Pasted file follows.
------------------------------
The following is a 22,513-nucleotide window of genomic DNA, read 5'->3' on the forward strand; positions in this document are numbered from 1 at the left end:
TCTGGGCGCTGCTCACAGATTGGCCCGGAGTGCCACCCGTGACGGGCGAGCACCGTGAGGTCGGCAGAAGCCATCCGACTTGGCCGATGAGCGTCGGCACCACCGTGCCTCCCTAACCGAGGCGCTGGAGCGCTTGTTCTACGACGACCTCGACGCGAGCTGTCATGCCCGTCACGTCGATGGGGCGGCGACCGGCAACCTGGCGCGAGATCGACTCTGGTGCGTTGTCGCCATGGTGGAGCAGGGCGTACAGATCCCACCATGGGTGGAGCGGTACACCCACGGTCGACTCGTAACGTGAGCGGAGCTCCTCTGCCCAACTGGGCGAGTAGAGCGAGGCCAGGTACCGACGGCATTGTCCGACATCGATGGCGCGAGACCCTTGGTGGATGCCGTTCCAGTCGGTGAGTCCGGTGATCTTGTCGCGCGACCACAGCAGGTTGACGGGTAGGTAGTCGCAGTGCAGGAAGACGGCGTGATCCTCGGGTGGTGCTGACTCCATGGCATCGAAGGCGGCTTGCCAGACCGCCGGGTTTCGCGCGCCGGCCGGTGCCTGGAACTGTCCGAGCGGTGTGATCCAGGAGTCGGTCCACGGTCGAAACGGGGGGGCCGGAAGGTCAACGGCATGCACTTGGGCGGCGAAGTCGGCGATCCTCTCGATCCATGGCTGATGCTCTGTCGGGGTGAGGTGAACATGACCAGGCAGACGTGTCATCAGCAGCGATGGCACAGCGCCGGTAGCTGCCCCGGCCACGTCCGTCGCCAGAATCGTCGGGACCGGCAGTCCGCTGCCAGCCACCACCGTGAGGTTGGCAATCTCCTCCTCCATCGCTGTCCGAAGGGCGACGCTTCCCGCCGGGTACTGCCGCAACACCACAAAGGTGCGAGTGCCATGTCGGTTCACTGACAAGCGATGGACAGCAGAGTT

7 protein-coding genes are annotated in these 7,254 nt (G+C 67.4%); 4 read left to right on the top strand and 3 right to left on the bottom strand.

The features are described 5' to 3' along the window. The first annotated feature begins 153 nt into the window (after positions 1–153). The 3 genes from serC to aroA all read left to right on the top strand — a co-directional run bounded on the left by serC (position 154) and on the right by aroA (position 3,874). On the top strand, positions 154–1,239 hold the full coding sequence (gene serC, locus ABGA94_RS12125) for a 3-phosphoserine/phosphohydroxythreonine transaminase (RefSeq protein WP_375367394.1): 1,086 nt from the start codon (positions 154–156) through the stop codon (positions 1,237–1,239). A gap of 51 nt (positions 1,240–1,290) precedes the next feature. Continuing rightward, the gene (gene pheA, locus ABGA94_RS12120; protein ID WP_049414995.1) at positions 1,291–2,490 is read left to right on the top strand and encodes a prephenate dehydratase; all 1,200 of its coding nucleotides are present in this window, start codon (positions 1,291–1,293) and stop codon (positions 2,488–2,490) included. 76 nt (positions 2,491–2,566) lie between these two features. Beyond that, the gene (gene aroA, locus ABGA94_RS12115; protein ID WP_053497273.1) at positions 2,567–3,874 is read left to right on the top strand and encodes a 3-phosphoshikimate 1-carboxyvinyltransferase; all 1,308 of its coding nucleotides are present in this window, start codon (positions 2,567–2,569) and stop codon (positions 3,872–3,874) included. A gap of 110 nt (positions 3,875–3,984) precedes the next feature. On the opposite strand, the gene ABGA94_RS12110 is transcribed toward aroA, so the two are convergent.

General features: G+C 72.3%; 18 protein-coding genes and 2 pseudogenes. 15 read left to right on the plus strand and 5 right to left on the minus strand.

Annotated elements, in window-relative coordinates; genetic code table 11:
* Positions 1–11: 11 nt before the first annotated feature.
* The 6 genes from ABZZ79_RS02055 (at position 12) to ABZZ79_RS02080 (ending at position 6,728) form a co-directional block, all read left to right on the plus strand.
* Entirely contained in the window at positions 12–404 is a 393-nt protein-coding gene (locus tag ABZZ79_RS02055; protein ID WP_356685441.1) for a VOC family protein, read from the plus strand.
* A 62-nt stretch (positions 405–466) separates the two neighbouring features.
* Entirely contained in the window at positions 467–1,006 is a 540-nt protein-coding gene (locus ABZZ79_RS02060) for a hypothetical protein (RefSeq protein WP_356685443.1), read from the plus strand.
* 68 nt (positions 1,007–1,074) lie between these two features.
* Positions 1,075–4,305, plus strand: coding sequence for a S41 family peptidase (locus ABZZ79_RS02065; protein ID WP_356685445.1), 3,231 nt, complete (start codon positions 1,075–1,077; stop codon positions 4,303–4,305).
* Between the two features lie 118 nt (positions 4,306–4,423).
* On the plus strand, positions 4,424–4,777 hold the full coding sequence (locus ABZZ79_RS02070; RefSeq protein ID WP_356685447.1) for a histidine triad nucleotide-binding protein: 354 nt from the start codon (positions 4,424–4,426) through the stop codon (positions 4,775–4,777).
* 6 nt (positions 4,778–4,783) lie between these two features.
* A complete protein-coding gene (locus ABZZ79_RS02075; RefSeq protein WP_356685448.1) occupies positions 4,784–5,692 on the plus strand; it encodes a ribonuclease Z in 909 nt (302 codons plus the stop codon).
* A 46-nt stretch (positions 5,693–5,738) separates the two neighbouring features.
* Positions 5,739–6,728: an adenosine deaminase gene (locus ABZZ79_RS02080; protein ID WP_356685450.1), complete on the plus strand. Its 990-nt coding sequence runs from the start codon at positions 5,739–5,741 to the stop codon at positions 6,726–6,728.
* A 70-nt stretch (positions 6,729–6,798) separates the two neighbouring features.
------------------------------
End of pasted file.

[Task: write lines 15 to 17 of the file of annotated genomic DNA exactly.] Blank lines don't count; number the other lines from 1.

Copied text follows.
* On the plus strand, positions 4,424–4,777 hold the full coding sequence (locus ABZZ79_RS02070; RefSeq protein ID WP_356685447.1) for a histidine triad nucleotide-binding protein: 354 nt from the start codon (positions 4,424–4,426) through the stop codon (positions 4,775–4,777).
* 6 nt (positions 4,778–4,783) lie between these two features.
* A complete protein-coding gene (locus ABZZ79_RS02075; RefSeq protein WP_356685448.1) occupies positions 4,784–5,692 on the plus strand; it encodes a ribonuclease Z in 909 nt (302 codons plus the stop codon).